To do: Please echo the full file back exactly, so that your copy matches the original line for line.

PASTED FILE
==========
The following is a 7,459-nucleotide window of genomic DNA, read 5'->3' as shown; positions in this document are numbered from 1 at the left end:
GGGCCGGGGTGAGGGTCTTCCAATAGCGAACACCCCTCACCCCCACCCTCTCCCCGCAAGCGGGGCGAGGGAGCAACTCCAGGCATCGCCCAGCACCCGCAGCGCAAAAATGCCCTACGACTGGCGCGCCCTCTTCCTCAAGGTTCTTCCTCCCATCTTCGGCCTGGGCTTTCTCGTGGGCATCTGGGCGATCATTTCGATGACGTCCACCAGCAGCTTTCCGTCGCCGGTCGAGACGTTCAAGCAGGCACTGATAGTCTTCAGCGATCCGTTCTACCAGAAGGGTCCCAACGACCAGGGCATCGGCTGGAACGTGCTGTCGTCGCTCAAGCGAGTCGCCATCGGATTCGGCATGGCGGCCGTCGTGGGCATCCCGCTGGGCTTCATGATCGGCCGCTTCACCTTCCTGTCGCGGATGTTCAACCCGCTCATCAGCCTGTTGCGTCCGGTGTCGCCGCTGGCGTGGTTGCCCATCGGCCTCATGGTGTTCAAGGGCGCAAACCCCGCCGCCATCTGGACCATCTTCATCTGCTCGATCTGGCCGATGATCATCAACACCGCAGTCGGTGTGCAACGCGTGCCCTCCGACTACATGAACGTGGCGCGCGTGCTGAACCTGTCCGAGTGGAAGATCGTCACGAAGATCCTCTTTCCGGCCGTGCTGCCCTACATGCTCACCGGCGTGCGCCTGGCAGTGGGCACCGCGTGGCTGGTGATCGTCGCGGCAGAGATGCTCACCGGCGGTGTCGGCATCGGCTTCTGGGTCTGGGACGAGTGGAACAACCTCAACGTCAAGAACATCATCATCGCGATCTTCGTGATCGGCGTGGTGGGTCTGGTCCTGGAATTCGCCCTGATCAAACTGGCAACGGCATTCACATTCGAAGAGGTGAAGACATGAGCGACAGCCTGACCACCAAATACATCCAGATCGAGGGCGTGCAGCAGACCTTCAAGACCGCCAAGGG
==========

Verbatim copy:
The following is a 7,459-nucleotide window of genomic DNA, read 5'->3' as shown; positions in this document are numbered from 1 at the left end:
GGGCCGGGGTGAGGGTCTTCCAATAGCGAACACCCCTCACCCCCACCCTCTCCCCGCAAGCGGGGCGAGGGAGCAACTCCAGGCATCGCCCAGCACCCGCAGCGCAAAAATGCCCTACGACTGGCGCGCCCTCTTCCTCAAGGTTCTTCCTCCCATCTTCGGCCTGGGCTTTCTCGTGGGCATCTGGGCGATCATTTCGATGACGTCCACCAGCAGCTTTCCGTCGCCGGTCGAGACGTTCAAGCAGGCACTGATAGTCTTCAGCGATCCGTTCTACCAGAAGGGTCCCAACGACCAGGGCATCGGCTGGAACGTGCTGTCGTCGCTCAAGCGAGTCGCCATCGGATTCGGCATGGCGGCCGTCGTGGGCATCCCGCTGGGCTTCATGATCGGCCGCTTCACCTTCCTGTCGCGGATGTTCAACCCGCTCATCAGCCTGTTGCGTCCGGTGTCGCCGCTGGCGTGGTTGCCCATCGGCCTCATGGTGTTCAAGGGCGCAAACCCCGCCGCCATCTGGACCATCTTCATCTGCTCGATCTGGCCGATGATCATCAACACCGCAGTCGGTGTGCAACGCGTGCCCTCCGACTACATGAACGTGGCGCGCGTGCTGAACCTGTCCGAGTGGAAGATCGTCACGAAGATCCTCTTTCCGGCCGTGCTGCCCTACATGCTCACCGGCGTGCGCCTGGCAGTGGGCACCGCGTGGCTGGTGATCGTCGCGGCAGAGATGCTCACCGGCGGTGTCGGCATCGGCTTCTGGGTCTGGGACGAGTGGAACAACCTCAACGTCAAGAACATCATCATCGCGATCTTCGTGATCGGCGTGGTGGGTCTGGTCCTGGAATTCGCCCTGATCAAACTGGCAACGGCATTCACATTCGAAGAGGTGAAGACATGAGCGACAGCCTGACCACCAAATACATCCAGATCGAGGGCGTGCAGCAGACCTTCAAGACCGCCAAGGG